Carefully examine the relative positions of the lettered arrows on the timeline below and estimate the ages represented by each arrow. Identify which letter corresponds most closely to the age of the oldest known ...

ConcepTest: Rock Ages part of Starting Point-Teaching Entry Level Geoscience:ConcepTests:Examples
Match the features in the relative time diagram below with the events described in the short sentences. Assume all rocks are sedimentary unless otherwise indicated. What is the best estimate of the age of F if A is ...

ConcepTest: Relative Layer Age #10 part of Starting Point-Teaching Entry Level Geoscience:ConcepTests:Examples
Examine the image of rock layers below. Which letter represents the layer that was formed earliest? Image courtesy of USGS a. A b. B c. C d. D

ConcepTest: Relative Layer Age #1 part of Starting Point-Teaching Entry Level Geoscience:ConcepTests:Examples
Examine the image below and determine which layer is oldest. Image courtesy of Alexandra Moore, Cornell University a. Layer 1 b. Layer 2 c. Layer 3

ConcepTest: Relative Layer Age #2 part of Starting Point-Teaching Entry Level Geoscience:ConcepTests:Examples
Examine the image of rock layers below. Which statement is most accurate in regard to rocks located at A and B? a. A is older than B. b. B is older than A. c. A and B are the same age.

ConcepTest: Unconformity Explaination part of Starting Point-Teaching Entry Level Geoscience:ConcepTests:Examples
Which of the following sequence of events would best explain what happened between deposition of layers C and E illustrated in the diagram below? a. Uplift only. b. Uplift, erosion, then sea level rise. c. Uplift ...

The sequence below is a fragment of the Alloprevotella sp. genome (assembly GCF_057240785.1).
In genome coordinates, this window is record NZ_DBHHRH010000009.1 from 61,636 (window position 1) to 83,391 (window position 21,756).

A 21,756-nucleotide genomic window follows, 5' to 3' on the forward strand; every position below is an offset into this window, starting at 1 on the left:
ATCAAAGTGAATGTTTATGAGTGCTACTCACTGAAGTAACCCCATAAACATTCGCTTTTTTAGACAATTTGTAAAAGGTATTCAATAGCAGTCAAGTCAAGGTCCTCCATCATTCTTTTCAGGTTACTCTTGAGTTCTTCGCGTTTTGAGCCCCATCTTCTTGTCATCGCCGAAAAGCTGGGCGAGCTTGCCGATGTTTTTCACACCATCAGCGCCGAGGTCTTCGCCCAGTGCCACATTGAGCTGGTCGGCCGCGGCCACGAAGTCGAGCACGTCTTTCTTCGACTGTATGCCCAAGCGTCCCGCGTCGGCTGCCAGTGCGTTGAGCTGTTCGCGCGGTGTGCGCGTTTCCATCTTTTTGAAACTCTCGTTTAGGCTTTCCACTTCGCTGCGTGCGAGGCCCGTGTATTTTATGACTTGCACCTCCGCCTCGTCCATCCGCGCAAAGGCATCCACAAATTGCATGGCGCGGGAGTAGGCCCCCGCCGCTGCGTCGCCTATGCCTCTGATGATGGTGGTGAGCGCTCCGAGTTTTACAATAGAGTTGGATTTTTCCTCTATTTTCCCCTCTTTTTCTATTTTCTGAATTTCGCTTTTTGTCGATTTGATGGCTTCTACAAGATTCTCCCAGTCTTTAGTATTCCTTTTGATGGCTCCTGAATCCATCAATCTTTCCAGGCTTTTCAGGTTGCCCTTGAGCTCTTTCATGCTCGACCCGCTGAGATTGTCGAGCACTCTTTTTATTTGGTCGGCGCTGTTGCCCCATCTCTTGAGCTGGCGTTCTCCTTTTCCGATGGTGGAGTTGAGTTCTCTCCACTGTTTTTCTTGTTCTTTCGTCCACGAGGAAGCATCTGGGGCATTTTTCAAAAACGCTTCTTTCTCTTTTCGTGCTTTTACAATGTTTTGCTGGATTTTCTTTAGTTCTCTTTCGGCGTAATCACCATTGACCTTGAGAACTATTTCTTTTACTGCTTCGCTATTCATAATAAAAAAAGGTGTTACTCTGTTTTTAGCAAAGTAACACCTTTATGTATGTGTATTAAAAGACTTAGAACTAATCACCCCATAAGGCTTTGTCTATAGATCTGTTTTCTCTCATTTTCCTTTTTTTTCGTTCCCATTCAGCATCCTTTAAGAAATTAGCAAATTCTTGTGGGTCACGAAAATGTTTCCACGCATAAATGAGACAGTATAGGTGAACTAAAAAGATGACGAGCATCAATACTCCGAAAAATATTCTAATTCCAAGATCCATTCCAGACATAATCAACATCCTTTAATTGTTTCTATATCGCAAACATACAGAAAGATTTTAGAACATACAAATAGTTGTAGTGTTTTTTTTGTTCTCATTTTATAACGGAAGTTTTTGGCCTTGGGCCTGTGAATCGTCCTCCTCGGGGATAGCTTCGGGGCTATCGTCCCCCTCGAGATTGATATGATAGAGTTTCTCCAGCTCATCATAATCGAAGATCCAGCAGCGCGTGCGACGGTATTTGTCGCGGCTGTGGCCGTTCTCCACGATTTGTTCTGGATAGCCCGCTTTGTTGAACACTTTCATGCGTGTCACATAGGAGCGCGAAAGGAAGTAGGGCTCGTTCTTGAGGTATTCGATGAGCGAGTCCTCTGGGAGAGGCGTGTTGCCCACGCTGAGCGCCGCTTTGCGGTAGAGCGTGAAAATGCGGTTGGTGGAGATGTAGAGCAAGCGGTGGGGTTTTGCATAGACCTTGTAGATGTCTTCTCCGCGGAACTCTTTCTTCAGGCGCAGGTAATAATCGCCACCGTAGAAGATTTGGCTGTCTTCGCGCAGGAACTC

ConcepTest: Relative Layer Age #39 part of Starting Point-Teaching Entry Level Geoscience:ConcepTests:Examples
What principle would be the best to apply to determine the relative order in which rock units A and B in the image below were formed? Image courtesy of USGS a. Original horizontality b. Cross-cutting relationships ...

ConcepTest: Cross Section Explaination part of Starting Point-Teaching Entry Level Geoscience:ConcepTests:Examples
During fieldwork in the western U.S., an experienced geologist sketched the cross section below showing three different units of tilted rocks and their relative ages. What could you best infer from this diagram? a. ...

ConcepTest: Relative Layer Age #42 part of Starting Point-Teaching Entry Level Geoscience:ConcepTests:Examples
Examine the image of rock layers below. Which letter is located on an unconformity surface? Image courtesy of USGS a. A b. B c. C d. D

ConcepTest: Relative Layer Age #35 part of Starting Point-Teaching Entry Level Geoscience:ConcepTests:Examples
Examine the image of rock layers below. Which sequence of letters best represents the order in which the layers were formed (from oldest to youngest)? Image courtesy of USGS a. B, C, D, A b. C, B, D, A c. C, D, B, ...

ConcepTest: Relative Layer Age #36 part of Starting Point-Teaching Entry Level Geoscience:ConcepTests:Examples
Examine the image of rock layers below. Which letter represents the rock unit that was formed earliest? Image courtesy of USGS a. A b. B c. C

ConcepTest: Relative Layer Age #33 part of Starting Point-Teaching Entry Level Geoscience:ConcepTests:Examples
Examine the image of rock layers below. Which letter represents the layer that was formed earliest? Image courtesy of USGS a. A b. B c. C d. D